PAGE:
Our blog manager here at Firehead is Fiona Cullinan, who jumped from print journalism in 2000 to become a freelance digital editor and producer. Here she explains how she keeps her training current in the digital space with no employer to fund her development and little budget to play with.
As a long-time freelancer, I rarely receive any official training so I’ve become used to taking responsibility for my own personal development. In the past, this has mostly involved buying the latest content industry books and manuals, and even occasionally reading them.
Now it involves cake and something I’ve named Friday School.
Here is my book shelf. Counting up I have read precisely four of them. This is not good, considering the financial outlay.
The truth is, I’m finding books harder and harder to read. My work in the digital world has shrunk my attention span right down, I’m finding it slightly weird to learn about interactive subjects from words printed on a page and when I do have time to read I want to relax with Haruki Murakami’s latest – not a textbook.
Every January, I check my photographer friend Karen Strunks’ blog because she always has inspiring new year resolutions and approaches for me to
nick be inspired by.
This year, she even put her goals into a personal infographic (right).
She also happened to be testing out a new tool called Workflowy to help get herself organised – and I clicked with it immediately I guess because it works in the same the way that my brain does.
I write lists all the time, usually in a Word doc or in a client notebook, so nothing gets lost or forgotten. Workflowy is like a ‘lists with benefits’ app.
Not only does it let you create lists and endless sublists, but you can tag the tasks by priority or date (using hashtags) and assign the work using the @name function. Best of all, you can share and collaborate on a list and export it for use with other programmes.
What to learn?
So I started listing the things I wanted to learn more about and raiding my Delicious bookmarks. Within each section, I made a sublist of online chapters, presentations, slideshows, useful links, blog posts and video tutorials. I estimate there is about a school year’s worth of work lurking within this overview:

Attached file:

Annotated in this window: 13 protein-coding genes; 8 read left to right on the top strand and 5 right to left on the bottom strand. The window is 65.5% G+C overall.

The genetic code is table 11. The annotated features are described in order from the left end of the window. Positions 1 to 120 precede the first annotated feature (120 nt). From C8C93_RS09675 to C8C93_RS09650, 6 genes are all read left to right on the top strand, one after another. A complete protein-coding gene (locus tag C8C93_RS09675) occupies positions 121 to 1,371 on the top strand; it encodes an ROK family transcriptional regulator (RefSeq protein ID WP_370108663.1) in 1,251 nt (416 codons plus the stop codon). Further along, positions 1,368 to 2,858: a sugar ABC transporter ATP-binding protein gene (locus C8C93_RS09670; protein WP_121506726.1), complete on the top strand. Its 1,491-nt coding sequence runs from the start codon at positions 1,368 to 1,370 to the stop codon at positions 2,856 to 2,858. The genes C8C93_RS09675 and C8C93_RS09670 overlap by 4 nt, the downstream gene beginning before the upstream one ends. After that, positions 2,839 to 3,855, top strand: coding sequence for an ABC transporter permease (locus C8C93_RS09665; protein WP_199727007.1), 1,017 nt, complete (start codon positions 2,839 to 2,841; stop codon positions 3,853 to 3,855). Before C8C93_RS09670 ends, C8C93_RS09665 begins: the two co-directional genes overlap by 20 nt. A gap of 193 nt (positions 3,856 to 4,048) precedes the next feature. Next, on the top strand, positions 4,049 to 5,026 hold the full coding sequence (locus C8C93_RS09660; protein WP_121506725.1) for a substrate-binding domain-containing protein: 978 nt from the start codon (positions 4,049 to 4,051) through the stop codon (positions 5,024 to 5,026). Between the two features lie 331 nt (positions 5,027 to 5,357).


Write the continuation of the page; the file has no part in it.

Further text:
Unpacking the topics
Below is an example of the opened up folder on ‘Programming’. The headings are taken from a currently free ebook-in-progress by a journalist called the Bastards Book of Ruby – an amazing free resource. Knowing how to code is something that is going to help me on a number of fronts and help to break down the technical brick wall I keep banging my head against.
Setting a timetable
Then I discovered the hashtag function. I picked some elements from each section and added the hashtag #january. Clicking on the hashtag brings up the work for that month. As you can see, I nearly made it through my list, but there is no pressure – I’ll just retag anything I can’t fit in into #february’s work.
So where does the cake come in?
Last week I had a lovely chilli halloumi wrap as I created my first bit of computer code. The week before it was Victoria sponge over ‘The 7 Jedi mind tricks for creating compelling digital video content’ – a presentation from September’s Content Marketing World post-conference content offer (which I blew my annual books budget on but looks worth it, especially when I looked at the cost of flying to the US to attend the actual event).
What I learnt in January
- The best part of the Google SEO guide. No snake oil just straightforward ways to make sure content is findable by readers.
- Results-driven corporate blogging and how much it overlaps with my old journalism skills.
- Digital video content tricks to take my video efforts to the next level.
- Storytelling techniques from Hollywood to make my posts more engaging.
- My first bit of coding using Ruby.
February will pretty much be a continuation. And thanks to the café set-up I’m really looking forward to both the learning – and the food.
A Hollywood ending?
If the Hollywood storytelling technique I learnt about in January works, then Friday School will involve a personal journey. Act 1 means leaving behind the world of books that I know and gathering some sages/friends to help along the way (Workflowy tool, café, online resources).
In Act 2, the learning adventure starts – over some cake. And in Act 3, there will be a big ordeal or monster to overcome – struggling with coding is a likely one, or the motivation to keep going, or taking the Google Conversion University exam for web analytics.
But the hero always returns older and wiser to their world – and in this case, probably a few pounds heavier – seeing the world with new eyes and aware of new possibilities.
Learning can be transformative to a person and to a career – so how do you manage yours?